Hyundai Revamps Its Model, Engine Lineup
In a vehicle market with an increasing appetite for crossover SUVs, Hyundai’s previously robust sales growth has been slowed with a product portfolio dominated by passenger cars. Hyundai’s sales results for October reflect a 15 percent decline overall versus the same month in 2016, despite a 12 percent increase in sales of its three SUVs: Santa Fe Sport, Santa Fe, and Tucson.
Hyundai intends to correct that imbalance with an SUV product blitz over the next three model years by introducing eight all-new or redesigned crossovers, beginning with the Kona, a subcompact entry that will debut at the upcoming Los Angeles auto show.
Other new vehicles will be unveiled at a succession of 2018 shows beginning with the Consumer Electronics Show in Las Vegas, January 8; the North American International Auto Show in Detroit, January 16; the Chicago Auto Show, February 8; and the New York show March 30. Among them will be a makeover of the Veloster three-door hatchback (one door on the driver’s side, two on the passenger side), and a new fuel cell electric vehicle. This bigger vehicle with a dedicated chassis, will replace the current Tucson-based version.
Augmenting the product onslaught, Hyundai also plans to diversify its range of power sources. In addition to the new fuel cell stack, there will be a pure battery electric vehicle, plug-in hybrids, conventional hybrids, a turbodiesel, and new gasoline engines. When the revised powertrain inventory is complete, Hyundai anticipates being able to credit itself with the most comprehensive and diverse propulsion systems in the industry.
Still, for all its embracing of future tech power sources, Hyundai does not foresee the demise of internal combustion in the near future. ICE engines will continue to dominate the scene through 2025 at least, according to Hyundai, and refinements will continue to go forward. Accordingly, Hyundai is updating its ICE engines for primary propulsion as well as hybrid applications. In connection with its upcoming product blitz, Hyundai will be offering five different ICE engines, some of them essentially all new.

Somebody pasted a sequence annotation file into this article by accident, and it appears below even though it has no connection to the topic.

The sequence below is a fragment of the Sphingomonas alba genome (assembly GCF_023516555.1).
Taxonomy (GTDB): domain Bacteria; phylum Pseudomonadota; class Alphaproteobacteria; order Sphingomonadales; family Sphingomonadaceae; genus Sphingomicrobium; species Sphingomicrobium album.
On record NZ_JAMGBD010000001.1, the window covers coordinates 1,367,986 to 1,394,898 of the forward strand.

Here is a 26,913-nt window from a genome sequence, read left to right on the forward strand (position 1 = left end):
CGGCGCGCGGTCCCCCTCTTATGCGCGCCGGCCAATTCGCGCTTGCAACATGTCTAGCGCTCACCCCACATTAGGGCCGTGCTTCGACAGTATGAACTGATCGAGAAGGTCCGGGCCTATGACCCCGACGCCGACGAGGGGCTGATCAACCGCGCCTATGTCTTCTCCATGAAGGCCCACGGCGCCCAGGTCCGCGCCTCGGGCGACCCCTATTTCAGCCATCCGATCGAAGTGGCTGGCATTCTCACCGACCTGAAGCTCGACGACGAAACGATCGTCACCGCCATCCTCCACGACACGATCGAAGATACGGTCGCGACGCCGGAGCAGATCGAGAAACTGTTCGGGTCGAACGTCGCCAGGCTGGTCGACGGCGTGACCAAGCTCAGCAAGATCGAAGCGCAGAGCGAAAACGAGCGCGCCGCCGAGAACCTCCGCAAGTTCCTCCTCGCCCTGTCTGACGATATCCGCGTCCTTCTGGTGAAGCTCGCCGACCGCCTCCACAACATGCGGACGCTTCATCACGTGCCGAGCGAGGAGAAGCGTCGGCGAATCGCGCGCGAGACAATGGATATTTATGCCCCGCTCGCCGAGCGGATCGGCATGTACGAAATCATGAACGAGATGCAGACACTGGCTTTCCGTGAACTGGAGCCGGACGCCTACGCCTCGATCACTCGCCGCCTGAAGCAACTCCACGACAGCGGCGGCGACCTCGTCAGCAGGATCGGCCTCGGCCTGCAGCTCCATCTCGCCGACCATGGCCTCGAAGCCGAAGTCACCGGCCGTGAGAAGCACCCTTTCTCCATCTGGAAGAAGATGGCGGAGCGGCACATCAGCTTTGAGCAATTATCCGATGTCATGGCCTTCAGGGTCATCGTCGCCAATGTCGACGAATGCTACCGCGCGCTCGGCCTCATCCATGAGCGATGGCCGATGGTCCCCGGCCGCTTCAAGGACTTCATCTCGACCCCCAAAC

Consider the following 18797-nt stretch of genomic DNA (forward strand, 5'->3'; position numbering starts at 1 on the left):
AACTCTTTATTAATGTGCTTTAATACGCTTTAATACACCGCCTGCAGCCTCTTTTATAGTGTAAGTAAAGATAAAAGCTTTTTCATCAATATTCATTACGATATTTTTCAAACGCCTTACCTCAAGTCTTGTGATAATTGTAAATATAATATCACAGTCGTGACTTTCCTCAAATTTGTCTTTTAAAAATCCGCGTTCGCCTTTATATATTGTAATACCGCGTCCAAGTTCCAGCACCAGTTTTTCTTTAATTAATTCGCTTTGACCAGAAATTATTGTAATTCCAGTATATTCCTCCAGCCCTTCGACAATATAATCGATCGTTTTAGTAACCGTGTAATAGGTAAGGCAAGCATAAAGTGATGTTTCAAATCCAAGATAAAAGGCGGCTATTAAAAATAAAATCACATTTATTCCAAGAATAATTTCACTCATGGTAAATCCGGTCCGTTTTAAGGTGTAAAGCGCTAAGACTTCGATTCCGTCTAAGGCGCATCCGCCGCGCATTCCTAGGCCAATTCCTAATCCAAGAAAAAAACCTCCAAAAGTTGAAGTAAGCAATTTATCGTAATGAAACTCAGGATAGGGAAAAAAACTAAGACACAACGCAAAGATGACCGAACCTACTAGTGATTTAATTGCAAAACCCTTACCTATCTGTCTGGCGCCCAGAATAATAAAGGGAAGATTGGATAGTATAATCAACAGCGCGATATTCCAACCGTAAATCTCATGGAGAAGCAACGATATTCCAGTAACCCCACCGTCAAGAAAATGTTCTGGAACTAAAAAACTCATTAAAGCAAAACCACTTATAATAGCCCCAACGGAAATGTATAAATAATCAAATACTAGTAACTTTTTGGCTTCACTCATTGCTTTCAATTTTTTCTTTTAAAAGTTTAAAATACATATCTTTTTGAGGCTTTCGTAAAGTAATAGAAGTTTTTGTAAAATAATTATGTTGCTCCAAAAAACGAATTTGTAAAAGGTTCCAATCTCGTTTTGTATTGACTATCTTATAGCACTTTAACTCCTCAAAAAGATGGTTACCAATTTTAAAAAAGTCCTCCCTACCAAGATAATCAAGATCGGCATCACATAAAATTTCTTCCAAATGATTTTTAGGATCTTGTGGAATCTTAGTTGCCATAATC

The first will be its V-6 Lambda engine family that includes 3.0-, 3.3-, and 3.8 liter-versions, a 3.0 for foreign markets and turbocharged 3.3- and 3.8-liter variants destined for the Genesis G70 and G80. Updates to the twin-turbo 3.3 include an air-cooled intercooler, high pressure direct injection, high energy ignition, redesigned combustion chambers, reduced internal friction, electronically-controlled thermostat, sodium-filled exhaust valves (a V-6 first, according to Hyundai), increased exhaust gas recirculation, and new cylinder heads integrated with their exhaust manifolds. Output remains the same—365 horsepower, 376 lb-ft of torque—but efficiency improves.
Internal combustion futures
On the near horizon for Hyundai’s ICE development: a return to port fuel injection (from direct injection) in pursuit of increased efficiency and meeting tougher emission standards; thermal efficiency elevating from the current 40 percent to 50 percent; 48-volt ignition as well as such advanced tech as variable compression ratio and “intellectual propulsion control,” allowing the engine’s digital brain to “learn” the driver’s habits and operate as efficiently as possible within those parameters.
Like other carmakers, Hyundai is also moving forward with autonomous vehicles. Currently, the company offers Highway Driving Assist, namely a Level Two system capable of adjusting to open highway conditions, but far from fully self-driving, on a number of cars in South Korea: G70, G80, G90, Azera, and Sonata. Genesis plans to make Highway Driving Assist available in the G90 sedan for model year 2019.
Development is also going forward with fully autonomous Level Four and Five systems, which includes on-road development licensed to operate in Nevada. But specifics about when Hyundai and/or Genesis fully self-driving vehicles might reach the market are vague.